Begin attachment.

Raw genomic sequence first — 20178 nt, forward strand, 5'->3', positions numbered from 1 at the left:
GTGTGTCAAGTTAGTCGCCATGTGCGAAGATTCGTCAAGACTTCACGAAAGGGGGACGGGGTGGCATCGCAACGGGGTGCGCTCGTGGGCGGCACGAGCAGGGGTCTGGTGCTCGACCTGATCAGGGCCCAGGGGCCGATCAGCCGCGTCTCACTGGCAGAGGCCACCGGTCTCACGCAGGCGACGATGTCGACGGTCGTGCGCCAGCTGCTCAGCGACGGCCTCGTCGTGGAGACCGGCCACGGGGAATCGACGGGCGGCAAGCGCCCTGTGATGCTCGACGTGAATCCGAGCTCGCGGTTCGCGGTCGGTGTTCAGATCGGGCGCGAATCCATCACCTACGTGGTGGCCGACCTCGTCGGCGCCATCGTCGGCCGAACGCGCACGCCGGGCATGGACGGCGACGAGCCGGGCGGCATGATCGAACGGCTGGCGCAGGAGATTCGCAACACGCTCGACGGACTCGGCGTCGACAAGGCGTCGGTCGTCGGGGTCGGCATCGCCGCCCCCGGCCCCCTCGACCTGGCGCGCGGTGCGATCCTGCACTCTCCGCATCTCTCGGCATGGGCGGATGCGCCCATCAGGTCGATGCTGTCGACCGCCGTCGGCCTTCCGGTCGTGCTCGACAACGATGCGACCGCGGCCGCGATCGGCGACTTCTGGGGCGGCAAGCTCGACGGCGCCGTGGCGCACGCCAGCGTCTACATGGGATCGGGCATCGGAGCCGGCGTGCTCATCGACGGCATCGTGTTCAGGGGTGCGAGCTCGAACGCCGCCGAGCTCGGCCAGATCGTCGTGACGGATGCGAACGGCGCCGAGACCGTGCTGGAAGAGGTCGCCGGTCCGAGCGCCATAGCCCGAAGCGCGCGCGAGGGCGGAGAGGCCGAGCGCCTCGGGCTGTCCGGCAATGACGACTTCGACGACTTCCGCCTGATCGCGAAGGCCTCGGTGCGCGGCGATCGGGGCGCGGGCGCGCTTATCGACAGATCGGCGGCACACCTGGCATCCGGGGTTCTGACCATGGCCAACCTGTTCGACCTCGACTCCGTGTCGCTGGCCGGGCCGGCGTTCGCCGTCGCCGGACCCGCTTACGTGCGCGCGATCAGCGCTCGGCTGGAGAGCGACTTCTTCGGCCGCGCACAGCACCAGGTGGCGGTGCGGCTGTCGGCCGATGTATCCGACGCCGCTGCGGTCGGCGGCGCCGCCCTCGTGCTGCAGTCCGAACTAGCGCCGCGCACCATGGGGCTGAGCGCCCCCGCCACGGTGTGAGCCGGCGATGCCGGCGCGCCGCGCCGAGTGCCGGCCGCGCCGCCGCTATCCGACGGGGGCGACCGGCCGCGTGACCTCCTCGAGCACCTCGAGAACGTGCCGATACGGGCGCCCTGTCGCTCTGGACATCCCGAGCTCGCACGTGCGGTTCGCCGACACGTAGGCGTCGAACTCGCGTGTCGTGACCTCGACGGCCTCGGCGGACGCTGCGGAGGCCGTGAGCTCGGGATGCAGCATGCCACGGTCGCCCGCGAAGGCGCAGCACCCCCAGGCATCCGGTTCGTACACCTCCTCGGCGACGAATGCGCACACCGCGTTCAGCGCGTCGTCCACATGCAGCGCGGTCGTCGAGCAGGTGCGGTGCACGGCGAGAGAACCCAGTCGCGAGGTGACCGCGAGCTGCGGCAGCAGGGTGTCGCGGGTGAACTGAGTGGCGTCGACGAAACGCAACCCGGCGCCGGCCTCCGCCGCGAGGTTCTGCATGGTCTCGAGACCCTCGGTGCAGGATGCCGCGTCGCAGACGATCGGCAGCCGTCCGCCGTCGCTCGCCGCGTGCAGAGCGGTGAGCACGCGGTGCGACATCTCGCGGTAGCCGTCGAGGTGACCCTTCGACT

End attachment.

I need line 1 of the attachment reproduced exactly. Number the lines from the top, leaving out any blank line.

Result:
Raw genomic sequence first — 20178 nt, forward strand, 5'->3', positions numbered from 1 at the left: